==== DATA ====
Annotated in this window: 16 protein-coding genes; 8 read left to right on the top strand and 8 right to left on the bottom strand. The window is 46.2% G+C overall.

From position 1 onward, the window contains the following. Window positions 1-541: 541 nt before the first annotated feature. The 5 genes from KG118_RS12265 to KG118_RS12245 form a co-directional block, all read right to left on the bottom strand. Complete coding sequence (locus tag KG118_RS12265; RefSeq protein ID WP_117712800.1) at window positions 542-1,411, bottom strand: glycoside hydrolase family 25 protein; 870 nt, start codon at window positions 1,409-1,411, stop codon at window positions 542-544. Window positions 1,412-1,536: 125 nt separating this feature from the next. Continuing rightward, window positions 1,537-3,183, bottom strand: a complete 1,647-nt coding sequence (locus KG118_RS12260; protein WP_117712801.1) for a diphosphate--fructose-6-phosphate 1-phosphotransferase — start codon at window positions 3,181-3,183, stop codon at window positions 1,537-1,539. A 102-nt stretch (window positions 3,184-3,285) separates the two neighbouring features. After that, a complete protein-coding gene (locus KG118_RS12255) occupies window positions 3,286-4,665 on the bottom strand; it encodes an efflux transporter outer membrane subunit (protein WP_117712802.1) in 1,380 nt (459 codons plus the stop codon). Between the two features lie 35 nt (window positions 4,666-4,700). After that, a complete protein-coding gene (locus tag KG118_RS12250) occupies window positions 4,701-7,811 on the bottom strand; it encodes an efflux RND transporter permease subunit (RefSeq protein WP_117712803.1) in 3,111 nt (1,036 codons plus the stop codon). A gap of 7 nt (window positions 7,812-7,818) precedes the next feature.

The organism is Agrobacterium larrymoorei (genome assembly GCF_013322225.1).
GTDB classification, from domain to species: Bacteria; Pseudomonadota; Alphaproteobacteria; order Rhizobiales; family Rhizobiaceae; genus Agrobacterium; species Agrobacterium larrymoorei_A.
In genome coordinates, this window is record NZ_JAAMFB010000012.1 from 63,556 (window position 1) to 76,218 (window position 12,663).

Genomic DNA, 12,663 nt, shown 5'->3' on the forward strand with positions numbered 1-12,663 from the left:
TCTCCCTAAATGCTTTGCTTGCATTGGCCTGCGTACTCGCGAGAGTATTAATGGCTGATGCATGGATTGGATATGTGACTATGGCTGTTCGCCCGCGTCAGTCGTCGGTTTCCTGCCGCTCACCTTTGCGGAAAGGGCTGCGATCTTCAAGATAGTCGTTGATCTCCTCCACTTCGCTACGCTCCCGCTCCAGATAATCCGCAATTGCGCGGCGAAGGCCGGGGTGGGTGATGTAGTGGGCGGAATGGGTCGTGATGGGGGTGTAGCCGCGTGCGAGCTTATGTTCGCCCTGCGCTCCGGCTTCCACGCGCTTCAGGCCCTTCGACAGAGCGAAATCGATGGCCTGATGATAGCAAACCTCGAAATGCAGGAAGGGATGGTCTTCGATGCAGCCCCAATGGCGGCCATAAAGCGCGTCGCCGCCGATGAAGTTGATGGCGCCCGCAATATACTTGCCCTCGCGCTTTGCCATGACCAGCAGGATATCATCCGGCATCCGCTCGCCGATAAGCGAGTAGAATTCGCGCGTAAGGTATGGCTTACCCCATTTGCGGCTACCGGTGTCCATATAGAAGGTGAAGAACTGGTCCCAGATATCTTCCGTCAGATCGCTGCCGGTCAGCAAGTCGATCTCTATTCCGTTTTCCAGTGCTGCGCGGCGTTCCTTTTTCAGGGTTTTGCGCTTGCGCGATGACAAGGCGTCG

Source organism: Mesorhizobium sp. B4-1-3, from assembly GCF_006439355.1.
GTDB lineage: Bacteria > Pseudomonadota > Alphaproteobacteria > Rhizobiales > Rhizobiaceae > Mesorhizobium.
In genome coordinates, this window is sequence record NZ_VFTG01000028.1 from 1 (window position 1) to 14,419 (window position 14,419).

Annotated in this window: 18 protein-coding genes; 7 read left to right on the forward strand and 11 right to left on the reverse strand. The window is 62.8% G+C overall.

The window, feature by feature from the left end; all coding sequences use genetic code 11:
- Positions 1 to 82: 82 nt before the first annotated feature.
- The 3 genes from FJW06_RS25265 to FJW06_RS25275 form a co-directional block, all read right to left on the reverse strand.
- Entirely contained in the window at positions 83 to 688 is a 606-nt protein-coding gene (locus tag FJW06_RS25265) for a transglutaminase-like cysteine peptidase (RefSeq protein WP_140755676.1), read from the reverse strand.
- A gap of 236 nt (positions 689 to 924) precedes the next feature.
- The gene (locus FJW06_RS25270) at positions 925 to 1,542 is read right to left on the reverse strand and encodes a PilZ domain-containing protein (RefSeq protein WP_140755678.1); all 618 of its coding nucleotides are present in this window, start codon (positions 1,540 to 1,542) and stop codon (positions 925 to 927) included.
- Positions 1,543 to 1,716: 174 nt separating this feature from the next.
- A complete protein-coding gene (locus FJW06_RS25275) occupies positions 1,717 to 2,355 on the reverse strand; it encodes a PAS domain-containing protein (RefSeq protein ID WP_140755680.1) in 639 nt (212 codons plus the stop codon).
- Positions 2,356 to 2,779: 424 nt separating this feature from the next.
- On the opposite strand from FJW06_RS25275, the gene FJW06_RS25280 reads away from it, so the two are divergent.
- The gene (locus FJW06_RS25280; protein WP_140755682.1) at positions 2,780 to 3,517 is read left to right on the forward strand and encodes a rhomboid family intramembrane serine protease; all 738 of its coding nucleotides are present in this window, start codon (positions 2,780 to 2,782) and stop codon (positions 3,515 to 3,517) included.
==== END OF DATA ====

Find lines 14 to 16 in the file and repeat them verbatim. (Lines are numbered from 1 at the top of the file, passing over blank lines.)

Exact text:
- The 3 genes from FJW06_RS25265 to FJW06_RS25275 form a co-directional block, all read right to left on the reverse strand.
- Entirely contained in the window at positions 83 to 688 is a 606-nt protein-coding gene (locus tag FJW06_RS25265) for a transglutaminase-like cysteine peptidase (RefSeq protein WP_140755676.1), read from the reverse strand.
- A gap of 236 nt (positions 689 to 924) precedes the next feature.